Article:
This week on the U.K.’s Daily Mail, Nick Fagge wrote an article titled “Women writers at war over fake book reviews on Amazon.” The article begins with the story of author Rosie Alison’s recent fit over scathing reviews on Amazon about her book, The Very Thought of You. Alison became so incensed over her negative reviews that she hired an investigator to find out if her competition was responsible for the negativity.
According to Fagge, Alison is not the only author who takes Amazon reviews to heart. Simon Winder, for example, (who is notably not a woman writer, despite Fagge’s stirring article title) recently forced Amazon to remove a critical review written by an academic rival.
Amazon guidelines do state that reviews should not be posted by anyone with financial interest in the book or a competing book, but this rule is difficult to impose when anonymous reviews are accepted online.
On the opposite side of the review spectrum, Fagge mentions companies that offer authors packages of good reviews for purchase. In the UK, a company called Reputation 24/7 offers a review service starting at 5000 pounds for 10 positive Amazon reviews. Though Fagge could not cite any examples of women writers waging war over this service, it is easy to see how companies like Reputation 24/7 can also be controversial to sensitive authors. Is purchased fame fair game?
What does it matter? Even if competition is commenting on a book, does a one-star review really warrant an investigation? Rather than filing a lawsuit, why not send an equally scathing Amazon comment back? The Internet is meant to be a forum for the public. Just because authors prefer to hear from one section of the public more than another, it doesn’t mean that the competition can’t lob their two cents in. After all, author spats aren't new developments. William Faulkner is popularly known to have commented disparagingly on Ernest Hemingway’s writing, stating “he has never been known to use a word that might send a reader to the dictionary.” Hemingway was recorded as responding “Poor Faulkner. Does he really think big emotions come from big words?” Of course the words still flew between these two authors, but rather than running to the source of the comment and asking for removal of the upsetting statement, why not fight back? Not everyone is supposed to love the same book or have the same opinions. That's what makes art so rich and varied.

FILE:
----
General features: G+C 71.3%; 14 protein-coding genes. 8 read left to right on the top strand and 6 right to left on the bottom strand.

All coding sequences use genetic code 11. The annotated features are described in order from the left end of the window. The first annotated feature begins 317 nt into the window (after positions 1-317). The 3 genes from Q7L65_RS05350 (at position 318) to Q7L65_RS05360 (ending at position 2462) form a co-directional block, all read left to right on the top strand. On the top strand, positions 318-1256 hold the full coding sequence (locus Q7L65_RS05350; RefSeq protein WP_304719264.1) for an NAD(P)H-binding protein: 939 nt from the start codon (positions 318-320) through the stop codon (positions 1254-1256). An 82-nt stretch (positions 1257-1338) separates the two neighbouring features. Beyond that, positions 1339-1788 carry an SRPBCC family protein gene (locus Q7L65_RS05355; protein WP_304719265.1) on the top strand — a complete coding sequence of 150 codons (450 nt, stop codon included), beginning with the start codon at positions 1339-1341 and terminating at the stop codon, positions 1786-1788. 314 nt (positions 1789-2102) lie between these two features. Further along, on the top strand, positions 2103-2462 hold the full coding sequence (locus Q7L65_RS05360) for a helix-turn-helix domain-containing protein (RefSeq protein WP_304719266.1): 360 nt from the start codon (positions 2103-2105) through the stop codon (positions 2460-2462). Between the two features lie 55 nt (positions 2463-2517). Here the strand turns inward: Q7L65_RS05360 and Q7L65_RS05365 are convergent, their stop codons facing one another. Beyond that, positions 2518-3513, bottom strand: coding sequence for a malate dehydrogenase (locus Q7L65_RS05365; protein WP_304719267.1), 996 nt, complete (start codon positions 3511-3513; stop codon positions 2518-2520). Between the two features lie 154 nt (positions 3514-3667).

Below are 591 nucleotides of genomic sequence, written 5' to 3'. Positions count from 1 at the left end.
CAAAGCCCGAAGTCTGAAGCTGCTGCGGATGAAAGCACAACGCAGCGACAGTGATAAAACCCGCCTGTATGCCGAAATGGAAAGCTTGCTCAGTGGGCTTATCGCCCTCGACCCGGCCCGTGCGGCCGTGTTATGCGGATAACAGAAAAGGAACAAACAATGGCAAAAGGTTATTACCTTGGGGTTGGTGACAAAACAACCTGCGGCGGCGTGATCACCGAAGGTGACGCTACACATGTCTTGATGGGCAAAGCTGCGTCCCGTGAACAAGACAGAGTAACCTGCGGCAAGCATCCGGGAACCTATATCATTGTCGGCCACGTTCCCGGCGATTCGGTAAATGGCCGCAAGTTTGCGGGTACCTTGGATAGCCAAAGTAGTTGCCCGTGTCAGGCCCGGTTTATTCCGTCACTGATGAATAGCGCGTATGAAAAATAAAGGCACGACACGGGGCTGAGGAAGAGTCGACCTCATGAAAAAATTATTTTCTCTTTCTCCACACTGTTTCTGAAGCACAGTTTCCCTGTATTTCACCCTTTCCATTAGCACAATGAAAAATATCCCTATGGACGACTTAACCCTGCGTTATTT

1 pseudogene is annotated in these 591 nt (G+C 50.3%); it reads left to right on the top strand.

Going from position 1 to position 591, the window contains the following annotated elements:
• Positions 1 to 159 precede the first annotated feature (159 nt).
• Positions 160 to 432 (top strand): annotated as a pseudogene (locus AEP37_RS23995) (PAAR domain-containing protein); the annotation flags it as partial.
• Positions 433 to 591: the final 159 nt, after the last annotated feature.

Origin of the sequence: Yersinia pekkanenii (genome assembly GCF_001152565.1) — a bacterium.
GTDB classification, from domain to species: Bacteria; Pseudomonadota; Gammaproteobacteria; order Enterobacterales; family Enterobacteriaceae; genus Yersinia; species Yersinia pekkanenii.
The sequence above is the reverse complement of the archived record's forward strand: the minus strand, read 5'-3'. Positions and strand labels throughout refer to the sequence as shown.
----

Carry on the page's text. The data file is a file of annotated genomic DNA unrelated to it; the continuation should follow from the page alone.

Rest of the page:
As for purchased reviews, I can see how they may look a bit less like fair game and a bit more like blatant fooling, but online marketing for positive reviews appears, to me, to be an outgrowth of book marketing that has developed over time. How much different is purchasing reviews than targeting bloggers who are known to enjoy an author’s work or sending out ARCs to readers who show interest in a certain genre? Purchased online reviews seem to be a hybrid of targeted marketing and social networking sites for book lovers that hand out books in return for review. If the issue at hand with such services is with generating positive buzz unfairly, then what can authors say in the past who have handed out books to family, friends, and coworkers, asking them to share the good word, or to those long ago authors who would seek friends in high-up places with income to fund or with a spot on a local newspaper to write a sweet blurb?
Of course reviews matter, but are online reviews of websites like Amazon really of such import as to warrant lawsuits and investigations? Am I alone in thinking it’s okay for competitors to post negative comments on author’s postings, or for authors to blow 5000 pounds if so wish to burn that money on publicity? Though it may be fairly argued that writing is a business, writing is still an art, which means it is meant for public viewing. As a result, as long as any criminal laws aren't being broken, the reception of this piece - how the public, the author's competitors, or even the author herself wants to voice opinions about the art once it is released 0 is fair game. What do you think?